By Dr. Rhoda Arrindell
PHILIPSBURG:--- As a St. Martiner since 1966, a University of St. Martin lecturer since 1989, and a member of the Independence for St. Martin Foundation since 1994, I have talked with hundreds of students, lectured at countless conferences, and sat in countless more meetings regarding the topic of independence. I dare say that with few exceptions, people in St. Martin acknowledge that independence is the only way for our people to realize our full potential, and for St. Martin to take its rightful place on the regional stage. However, this acknowledgment of “independence, yes” is often followed by a “BUT” statement, or what I would like to think of as the “But Uncertainty Too” statement.
Past BUT statements have included “we’re too small” and “we don’t have anything to survive on.” Over the years, as our people have become better informed, these statements have disappeared and have been replaced today by statements expressing fear related to losing the Dutch passport and others such as “not with these politicians.” What I have concluded over the years is that even if people were assured that they could have multiple nationalities in an independent St. Martin, or if the Christian Council were to replace the entire cadre of current politicians, there would still be those who fear Independence. This may be natural.
What is not natural, though, is to choose to have another in charge of your destiny—as a person or nation—making decisions on your behalf, not in your interest, and often without your voluntary consent. This is not natural to any other species in the animal kingdom nor to other peoples on planet earth, many dying in defense of their inalienable right to self-governance. Likewise, there is no evidence in history of a colonizing force ever exercising control purely in the interest of the colonized people.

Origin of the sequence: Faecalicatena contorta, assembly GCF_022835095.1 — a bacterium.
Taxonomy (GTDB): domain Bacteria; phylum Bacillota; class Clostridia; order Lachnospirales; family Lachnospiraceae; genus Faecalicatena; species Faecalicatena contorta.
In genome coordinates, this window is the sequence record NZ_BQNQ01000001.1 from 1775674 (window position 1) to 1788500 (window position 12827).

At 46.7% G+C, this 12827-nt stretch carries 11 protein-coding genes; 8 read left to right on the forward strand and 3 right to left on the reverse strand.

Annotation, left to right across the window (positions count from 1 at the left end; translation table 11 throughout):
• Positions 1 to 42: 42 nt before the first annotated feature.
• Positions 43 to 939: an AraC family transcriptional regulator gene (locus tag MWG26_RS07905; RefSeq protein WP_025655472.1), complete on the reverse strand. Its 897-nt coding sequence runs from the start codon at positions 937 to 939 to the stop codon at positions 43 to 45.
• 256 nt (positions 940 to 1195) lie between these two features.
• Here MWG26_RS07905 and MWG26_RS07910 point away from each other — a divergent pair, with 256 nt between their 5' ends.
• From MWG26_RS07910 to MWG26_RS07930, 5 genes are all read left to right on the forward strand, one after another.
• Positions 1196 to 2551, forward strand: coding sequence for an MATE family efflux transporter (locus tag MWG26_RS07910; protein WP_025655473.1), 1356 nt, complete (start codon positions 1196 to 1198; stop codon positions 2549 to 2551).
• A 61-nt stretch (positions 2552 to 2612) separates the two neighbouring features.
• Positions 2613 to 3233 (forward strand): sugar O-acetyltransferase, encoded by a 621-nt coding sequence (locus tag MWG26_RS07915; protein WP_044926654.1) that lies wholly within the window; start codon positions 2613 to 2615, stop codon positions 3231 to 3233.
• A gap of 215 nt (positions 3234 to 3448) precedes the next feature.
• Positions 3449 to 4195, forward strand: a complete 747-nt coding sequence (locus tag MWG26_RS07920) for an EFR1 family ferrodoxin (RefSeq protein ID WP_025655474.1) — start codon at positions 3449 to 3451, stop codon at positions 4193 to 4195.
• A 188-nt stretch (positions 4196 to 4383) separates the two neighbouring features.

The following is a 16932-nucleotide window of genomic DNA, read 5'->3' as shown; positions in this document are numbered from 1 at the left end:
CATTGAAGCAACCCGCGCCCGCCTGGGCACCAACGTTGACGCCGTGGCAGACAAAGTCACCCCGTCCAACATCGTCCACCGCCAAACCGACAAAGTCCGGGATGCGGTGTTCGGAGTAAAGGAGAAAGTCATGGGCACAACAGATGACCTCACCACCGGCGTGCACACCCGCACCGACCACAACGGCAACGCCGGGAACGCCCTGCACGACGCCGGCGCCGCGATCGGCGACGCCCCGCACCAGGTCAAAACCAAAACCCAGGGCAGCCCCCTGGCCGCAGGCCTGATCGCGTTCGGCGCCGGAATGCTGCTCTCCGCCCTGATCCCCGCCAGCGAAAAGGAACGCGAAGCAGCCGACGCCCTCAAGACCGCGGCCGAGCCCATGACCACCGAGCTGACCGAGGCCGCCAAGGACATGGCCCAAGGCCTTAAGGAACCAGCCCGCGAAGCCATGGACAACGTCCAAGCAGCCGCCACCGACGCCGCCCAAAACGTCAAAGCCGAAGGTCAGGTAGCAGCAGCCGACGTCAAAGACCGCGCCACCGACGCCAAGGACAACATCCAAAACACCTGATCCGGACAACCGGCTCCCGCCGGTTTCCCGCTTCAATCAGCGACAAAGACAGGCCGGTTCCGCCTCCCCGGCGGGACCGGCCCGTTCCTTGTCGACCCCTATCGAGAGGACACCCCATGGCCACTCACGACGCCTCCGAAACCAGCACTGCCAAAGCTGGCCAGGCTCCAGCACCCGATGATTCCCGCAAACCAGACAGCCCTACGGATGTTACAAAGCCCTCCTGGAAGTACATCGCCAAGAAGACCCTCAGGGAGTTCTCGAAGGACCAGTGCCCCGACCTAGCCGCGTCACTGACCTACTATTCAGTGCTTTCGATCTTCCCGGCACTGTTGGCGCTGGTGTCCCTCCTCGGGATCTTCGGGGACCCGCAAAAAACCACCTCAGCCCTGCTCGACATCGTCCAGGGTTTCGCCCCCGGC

It is natural for people to fear the unknown when they cannot foresee the outcome, and change is risky. However, the “Independence, BUT” statement speaks to a bigger issue: the aftereffect of colonization. When a dominant group, which perceives itself as superior, is able to convince another, subordinate group of this latter group’s inferiority and the subordinate group then internalizes this belief and behaves accordingly, the results are detrimental to the subordinate group. Frantz Fanon, the Martiniquan author of Black Skin, White Masks, hit the nail on the head in his psychoanalysis when he wrote that “The oppressed will always believe the worst about themselves.” This is how colonization works because a colonized mind will never be able to see its own potential as it has internalized its inferiority after centuries of colonization.
Independence is about decolonization of the mind. While some will argue that they are no longer enslaved or that no one can really control their minds because they have freedom of choice today, it is their underestimation of how colonization works that keeps them from taking that extra step toward Independence.
Marcus Garvey wrote in 1937, “We are going to emancipate ourselves from mental slavery because whilst others might free the body, none but ourselves can free the mind.” This is a slogan that many repeats conveniently at times like Emancipation Day observances or as an excuse to not act. However, Emancipation of the mind is not a once-in-a-while thing. Emancipation is inextricably linked to Independence, and it is an ongoing process, which starts with Self. The truly emancipated mind knows no “buts.”